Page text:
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The CDC Healthy Aging Research Network: Advancing Science toward Action and Policy for the Evidence-Based Health Promotion Movement

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      Most cited references 28

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      Evaluating the public health impact of health promotion interventions: the RE-AIM framework.

      Progress in public health and community-based interventions has been hampered by the lack of a comprehensive evaluation framework appropriate to such programs. Multilevel interventions that incorporate policy, environmental, and individual components should be evaluated with measurements suited to their settings, goals, and purpose. In this commentary, the authors propose a model (termed the RE-AIM model) for evaluating public health interventions that assesses 5 dimensions: reach, efficacy, adoption, implementation, and maintenance. These dimensions occur at multiple levels (e.g., individual, clinic or organization, community) and interact to determine the public health or population-based impact of a program or policy. The authors discuss issues in evaluating each of these dimensions and combining them to determine overall public health impact. Failure to adequately evaluate programs on all 5 dimensions can lead to a waste of resources, discontinuities between stages of research, and failure to improve public health to the limits of our capacity. The authors summarize strengths and limitations of the RE-AIM model and recommend areas for future research and application.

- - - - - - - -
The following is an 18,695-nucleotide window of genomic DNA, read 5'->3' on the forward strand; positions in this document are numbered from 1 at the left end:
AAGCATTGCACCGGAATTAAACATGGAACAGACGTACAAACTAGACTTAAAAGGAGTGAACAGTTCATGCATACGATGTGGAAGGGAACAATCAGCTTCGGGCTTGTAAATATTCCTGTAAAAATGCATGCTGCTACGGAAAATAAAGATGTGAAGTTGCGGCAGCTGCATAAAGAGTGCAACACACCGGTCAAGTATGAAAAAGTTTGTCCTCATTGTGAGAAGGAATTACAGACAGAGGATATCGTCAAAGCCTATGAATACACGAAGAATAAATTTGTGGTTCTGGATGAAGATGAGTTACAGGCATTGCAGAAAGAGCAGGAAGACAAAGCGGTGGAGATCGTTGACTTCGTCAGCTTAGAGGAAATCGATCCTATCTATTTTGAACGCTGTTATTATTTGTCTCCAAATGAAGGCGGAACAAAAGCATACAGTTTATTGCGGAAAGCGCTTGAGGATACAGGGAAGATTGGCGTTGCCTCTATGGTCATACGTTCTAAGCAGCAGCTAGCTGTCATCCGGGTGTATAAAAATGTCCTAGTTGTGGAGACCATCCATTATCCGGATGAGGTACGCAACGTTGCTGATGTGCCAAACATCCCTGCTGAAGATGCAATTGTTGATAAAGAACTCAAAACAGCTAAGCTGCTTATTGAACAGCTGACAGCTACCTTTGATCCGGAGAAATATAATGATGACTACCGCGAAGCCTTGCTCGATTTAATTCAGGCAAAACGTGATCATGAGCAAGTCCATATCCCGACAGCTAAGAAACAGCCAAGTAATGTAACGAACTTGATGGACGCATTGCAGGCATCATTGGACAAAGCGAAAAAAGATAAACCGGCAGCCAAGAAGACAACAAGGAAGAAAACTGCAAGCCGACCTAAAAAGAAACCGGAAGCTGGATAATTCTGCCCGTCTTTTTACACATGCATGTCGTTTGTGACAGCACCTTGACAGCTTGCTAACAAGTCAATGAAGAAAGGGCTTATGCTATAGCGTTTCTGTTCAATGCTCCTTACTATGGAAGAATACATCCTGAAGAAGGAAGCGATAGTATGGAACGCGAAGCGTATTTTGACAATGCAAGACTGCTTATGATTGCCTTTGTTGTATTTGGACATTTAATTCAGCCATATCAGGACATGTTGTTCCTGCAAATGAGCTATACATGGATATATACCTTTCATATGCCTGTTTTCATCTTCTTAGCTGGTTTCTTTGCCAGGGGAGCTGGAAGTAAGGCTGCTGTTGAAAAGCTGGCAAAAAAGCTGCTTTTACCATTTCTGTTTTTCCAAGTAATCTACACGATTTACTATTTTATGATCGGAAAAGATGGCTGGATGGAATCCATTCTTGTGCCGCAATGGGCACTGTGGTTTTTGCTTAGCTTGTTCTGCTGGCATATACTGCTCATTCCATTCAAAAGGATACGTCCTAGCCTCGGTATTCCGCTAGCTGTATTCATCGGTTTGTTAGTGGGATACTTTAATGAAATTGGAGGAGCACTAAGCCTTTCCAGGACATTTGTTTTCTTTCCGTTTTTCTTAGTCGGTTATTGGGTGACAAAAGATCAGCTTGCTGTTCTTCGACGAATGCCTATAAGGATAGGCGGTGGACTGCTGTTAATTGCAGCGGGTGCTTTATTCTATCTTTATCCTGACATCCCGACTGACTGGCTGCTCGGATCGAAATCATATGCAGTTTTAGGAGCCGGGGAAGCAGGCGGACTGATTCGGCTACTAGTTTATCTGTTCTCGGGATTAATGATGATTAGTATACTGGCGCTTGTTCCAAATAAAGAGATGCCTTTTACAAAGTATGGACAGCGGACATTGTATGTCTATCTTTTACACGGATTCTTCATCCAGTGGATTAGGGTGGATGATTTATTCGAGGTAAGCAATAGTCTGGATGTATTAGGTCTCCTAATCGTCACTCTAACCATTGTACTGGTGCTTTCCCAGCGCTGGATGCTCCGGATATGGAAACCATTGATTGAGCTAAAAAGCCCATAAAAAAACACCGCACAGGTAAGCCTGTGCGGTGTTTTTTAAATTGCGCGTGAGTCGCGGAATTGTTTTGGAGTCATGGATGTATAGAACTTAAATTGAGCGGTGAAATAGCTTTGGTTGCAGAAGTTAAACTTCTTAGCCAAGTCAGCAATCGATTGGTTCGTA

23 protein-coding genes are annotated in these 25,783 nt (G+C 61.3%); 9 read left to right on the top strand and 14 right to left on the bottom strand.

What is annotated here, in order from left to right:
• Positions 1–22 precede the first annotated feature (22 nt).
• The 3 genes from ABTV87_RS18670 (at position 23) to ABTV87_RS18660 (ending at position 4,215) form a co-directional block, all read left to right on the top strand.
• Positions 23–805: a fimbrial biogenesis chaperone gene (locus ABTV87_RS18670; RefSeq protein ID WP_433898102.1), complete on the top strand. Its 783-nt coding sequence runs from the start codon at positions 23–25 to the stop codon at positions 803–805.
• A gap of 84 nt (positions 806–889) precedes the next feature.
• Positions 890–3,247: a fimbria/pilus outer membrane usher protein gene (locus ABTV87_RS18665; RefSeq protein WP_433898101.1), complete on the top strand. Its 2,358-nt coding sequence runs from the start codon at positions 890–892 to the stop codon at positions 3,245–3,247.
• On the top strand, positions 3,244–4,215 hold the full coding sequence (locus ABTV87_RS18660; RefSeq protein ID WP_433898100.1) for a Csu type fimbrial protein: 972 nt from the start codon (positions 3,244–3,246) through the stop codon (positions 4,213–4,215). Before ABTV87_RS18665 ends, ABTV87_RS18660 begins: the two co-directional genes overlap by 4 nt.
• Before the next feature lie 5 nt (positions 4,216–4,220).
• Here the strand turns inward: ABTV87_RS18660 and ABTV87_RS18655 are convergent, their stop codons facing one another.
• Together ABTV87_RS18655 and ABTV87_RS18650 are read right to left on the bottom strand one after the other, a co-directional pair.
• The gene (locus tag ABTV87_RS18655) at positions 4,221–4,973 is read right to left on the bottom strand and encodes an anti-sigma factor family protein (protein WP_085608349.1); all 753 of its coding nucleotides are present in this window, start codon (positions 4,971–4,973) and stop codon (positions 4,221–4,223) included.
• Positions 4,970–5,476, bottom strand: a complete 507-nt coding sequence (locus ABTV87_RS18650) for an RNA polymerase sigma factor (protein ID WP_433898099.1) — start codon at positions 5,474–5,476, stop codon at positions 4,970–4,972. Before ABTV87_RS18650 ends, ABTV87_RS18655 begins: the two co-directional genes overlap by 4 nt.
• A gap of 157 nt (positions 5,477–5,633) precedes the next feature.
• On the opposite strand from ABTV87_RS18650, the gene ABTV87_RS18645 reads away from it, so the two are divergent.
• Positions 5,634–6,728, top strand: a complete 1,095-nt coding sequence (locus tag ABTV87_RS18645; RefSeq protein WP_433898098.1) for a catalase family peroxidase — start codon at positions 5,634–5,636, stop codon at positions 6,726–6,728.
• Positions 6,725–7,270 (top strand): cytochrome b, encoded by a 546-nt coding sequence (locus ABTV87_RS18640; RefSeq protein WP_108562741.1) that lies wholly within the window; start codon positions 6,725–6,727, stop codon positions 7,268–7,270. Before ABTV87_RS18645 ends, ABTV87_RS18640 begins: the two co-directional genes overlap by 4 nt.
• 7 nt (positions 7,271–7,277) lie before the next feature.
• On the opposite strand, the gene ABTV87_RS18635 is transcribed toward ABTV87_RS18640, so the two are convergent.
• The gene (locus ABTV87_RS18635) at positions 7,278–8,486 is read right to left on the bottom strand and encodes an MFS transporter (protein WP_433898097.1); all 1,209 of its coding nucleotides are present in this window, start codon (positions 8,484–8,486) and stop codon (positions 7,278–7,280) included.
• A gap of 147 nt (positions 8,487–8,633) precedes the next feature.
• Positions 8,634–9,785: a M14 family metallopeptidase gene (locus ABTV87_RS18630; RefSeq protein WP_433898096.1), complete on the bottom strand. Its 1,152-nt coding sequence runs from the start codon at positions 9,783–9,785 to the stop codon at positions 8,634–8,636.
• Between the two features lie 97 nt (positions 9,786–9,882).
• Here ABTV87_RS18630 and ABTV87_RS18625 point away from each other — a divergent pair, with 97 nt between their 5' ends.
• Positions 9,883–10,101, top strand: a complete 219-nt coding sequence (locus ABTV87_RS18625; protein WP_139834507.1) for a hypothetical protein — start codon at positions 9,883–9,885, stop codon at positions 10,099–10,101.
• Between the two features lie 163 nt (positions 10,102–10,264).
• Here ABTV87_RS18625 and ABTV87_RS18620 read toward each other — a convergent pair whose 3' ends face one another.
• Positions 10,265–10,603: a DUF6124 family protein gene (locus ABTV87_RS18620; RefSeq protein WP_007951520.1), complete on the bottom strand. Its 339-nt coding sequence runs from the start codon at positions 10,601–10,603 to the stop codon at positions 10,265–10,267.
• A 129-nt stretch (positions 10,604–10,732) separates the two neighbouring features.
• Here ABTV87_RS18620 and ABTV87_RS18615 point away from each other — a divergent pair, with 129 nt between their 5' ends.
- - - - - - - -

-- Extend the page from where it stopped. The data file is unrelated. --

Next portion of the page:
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        Mobility and aging: new directions for public health action.

        Optimal mobility, defined as relative ease and freedom of movement in all of its forms, is central to healthy aging. Mobility is a significant consideration for research, practice, and policy in aging and public health. We examined the public health burdens of mobility disability, with a particular focus on leading public health interventions to enhance walking and driving, and the challenges and opportunities for public health action. We propose an integrated mobility agenda, which draws on the lived experience of older adults. New strategies for research, practice, and policy are needed to move beyond categorical promotion programs in walking and driving to establish a comprehensive program to enhance safe mobility in all its forms.
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          Evidence-based interventions to promote physical activity: what contributes to dissemination by state health departments.